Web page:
Call your veterinarian Olathe, KS to find out about other potential pet toxins.
Cats and milk just seem to go together. You may be surprised to learn that the two actually don’t mix! Learn more here from your vet in Ellicott City, MD.
Why Can’t Cats Drink Milk?
The majority of adult cats are lactose-intolerant, meaning that they don’t possess enough lactase in the digestive system to digest lactose, the primary enzyme of milk. Drinking too much milk will likely cause an upset stomach, diarrhea, or even vomiting.
What About Kittens?
Kittens drink their mother’s milk while nursing, yes. This is, however, the only time in a cat’s life cycle that milk is a nutritional necessity. As most cats age, they produce less lactase. By the time they’re fully grown, most cats are totally lactose-intolerant.
Is Other Dairy Okay?
Since other forms of dairy like yogurt or cheese generally contain less lactase than milk, they may be safer to feed to your feline friend. Still, it’s important not to go overboard. It’s safer to stick to cat treats or small bits of cooked meat instead—your cat will probably like these items more anyway!
Do you have questions about your cat’s diet or nutrition? Contact your animal hospital Ellicott City, MD for help.
If you’re a bird owner, it’s up to you to know when your feathered friend isn’t feeling up to snuff. Here, your North Phoenix, AZ veterinary professional gives you a crash course in some of the most common signs of illness in birds.
Your bird’s cere is the area above the beak that houses the nostrils; think of it as your bird’s nose. If you see discharge coming from this area, or if you notice crusts, redness, inflammation, or anything else out of the ordinary, it’s time to notify your vet.
While birds do ruffle their feathers normally, they don’t typically keep them ruffled for long periods of time. If you’ve noticed that your bird has kept the feathers ruffled for a full day or longer, a trip to the vet’s office is in order.
Loss of Appetite
Like many other pets, a loss of appetite isn’t healthy in birds. If you’re noticing a lot of leftover food in your feathered companion’s bowl recently, tell your veterinarian. Everything from illness to infection to injury could be to blame.
Set up an appointment with your veterinary clinic North Phoenix, AZ if your bird needs prompt veterinary attention.
Our pets’ dental health is extremely important—did you know that oral issues are some of the most common health problems that veterinarians treat amongst domesticated dogs and cats? Don’t let your pet fall into the statistic; use these tips from an Aurora, CO veterinarian to keep their teeth and gums healthy.
Good dental health starts with a great diet. Make sure your pet is eating a high-quality, nutritionally balanced food that is appropriate for their breed, age, weight, and body condition. Ask your veterinarian for a recommendation if you think your pet’s diet could be improved.
Good Chew Toys
Chew toys aren’t just a lot of fun, they help keep the teeth and gums strong. Plus, they scrape away some of the soft plaque on your pet’s tooth surfaces, removing it before it hardens into tartar.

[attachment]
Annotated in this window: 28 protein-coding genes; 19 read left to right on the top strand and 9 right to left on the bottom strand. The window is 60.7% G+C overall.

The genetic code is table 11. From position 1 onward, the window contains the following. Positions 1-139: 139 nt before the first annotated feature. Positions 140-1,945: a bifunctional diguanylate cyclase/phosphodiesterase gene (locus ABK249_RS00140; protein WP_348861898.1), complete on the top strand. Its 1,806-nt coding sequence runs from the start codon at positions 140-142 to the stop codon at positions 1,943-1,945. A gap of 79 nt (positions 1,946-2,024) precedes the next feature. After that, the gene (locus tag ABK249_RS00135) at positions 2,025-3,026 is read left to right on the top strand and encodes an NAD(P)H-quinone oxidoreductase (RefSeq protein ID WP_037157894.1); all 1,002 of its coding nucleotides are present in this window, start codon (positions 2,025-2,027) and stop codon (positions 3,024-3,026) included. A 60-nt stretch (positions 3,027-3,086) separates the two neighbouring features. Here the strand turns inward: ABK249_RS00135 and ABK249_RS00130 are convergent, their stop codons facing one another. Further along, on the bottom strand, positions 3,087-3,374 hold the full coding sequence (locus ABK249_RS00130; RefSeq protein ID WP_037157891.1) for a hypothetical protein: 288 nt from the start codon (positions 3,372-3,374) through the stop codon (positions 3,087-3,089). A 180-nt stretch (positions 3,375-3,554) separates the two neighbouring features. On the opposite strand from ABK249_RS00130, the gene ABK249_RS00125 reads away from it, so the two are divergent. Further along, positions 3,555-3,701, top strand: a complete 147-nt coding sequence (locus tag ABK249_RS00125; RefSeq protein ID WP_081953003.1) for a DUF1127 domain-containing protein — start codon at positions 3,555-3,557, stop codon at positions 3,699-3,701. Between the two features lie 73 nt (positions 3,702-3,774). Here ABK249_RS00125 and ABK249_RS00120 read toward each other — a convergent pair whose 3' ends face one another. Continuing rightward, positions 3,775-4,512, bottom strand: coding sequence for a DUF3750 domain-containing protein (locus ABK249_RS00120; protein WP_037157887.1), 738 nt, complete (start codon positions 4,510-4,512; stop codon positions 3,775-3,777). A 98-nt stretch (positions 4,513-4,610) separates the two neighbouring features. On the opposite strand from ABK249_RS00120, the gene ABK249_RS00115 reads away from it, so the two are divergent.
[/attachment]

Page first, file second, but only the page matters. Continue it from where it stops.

The best way to keep your pet’s dental health in check is by keeping regular appointments with your veterinarian. This way, your veterinary professional can catch any problems early on, before they’re allowed to develop into serious issues. If your pet needs a dental examination, set up an appointment with your vet Aurora, CO as soon as possible!
The placement of your cat’s litter box is extremely important—our feline friends tend to be rather picky! Here, your San Jose, CA vet gives you a quick rundown of where to put your cat’s bathroom.
Far from Food
Try to locate your cat’s box away from her food and water dishes. The expression about not wanting to use the bathroom where you eat applies to our feline friends as well! Cats have been known to shun either their bathroom or their food bowl if the two are placed in close proximity.
Would you want to use the bathroom where it’s crowded and noisy? Neither does your cat! Put your cat’s litter box in a quiet area without a lot of human or pet traffic. This way, your cat won’t be disturbed and can do her business in peace.
Easily Accessible Location
Don’t forget to check that your cat’s box is accessible at all times, even when you’re not home. It’s all too easy for a screen door or other obstacle to block off the room, forcing your cat to go elsewhere!
Talk to your San Jose, CA veterinarian for more advice on your cat’s litter box habits.
It’s not uncommon for our homes to start smelling a bit too much like our pets after a while. If you’d like to return your home to its former freshness, try these tips from a Greenwood, IN vet:
Your pet is the source of the odor, so it makes sense to start there. Groom your pet daily, and you’ll notice a dramatic difference! Brushing your pet daily removes loose fur, preventing it from winding up on carpets and furniture, and it also spreads essential skin oils through the coat to keep the fur properly moisturized.
Pet beds can often be a source of odors, especially if your pet hoards food there. Be sure to toss your pet’s bed into the washing machine regularly, and try sprinkling a bit of baking soda on it for a few hours before cleaning it off and returning it to your pet.
Odor Neutralizer Products
Air fresheners only mask smells. Odor neutralizers, however, combat the enzymes that cause odors in the first place, eliminating them for good. Pick up an odor neutralizer made to combat pet smells at your local pet supply store.
Contact your vet clinic Greenwood, IN for more advice.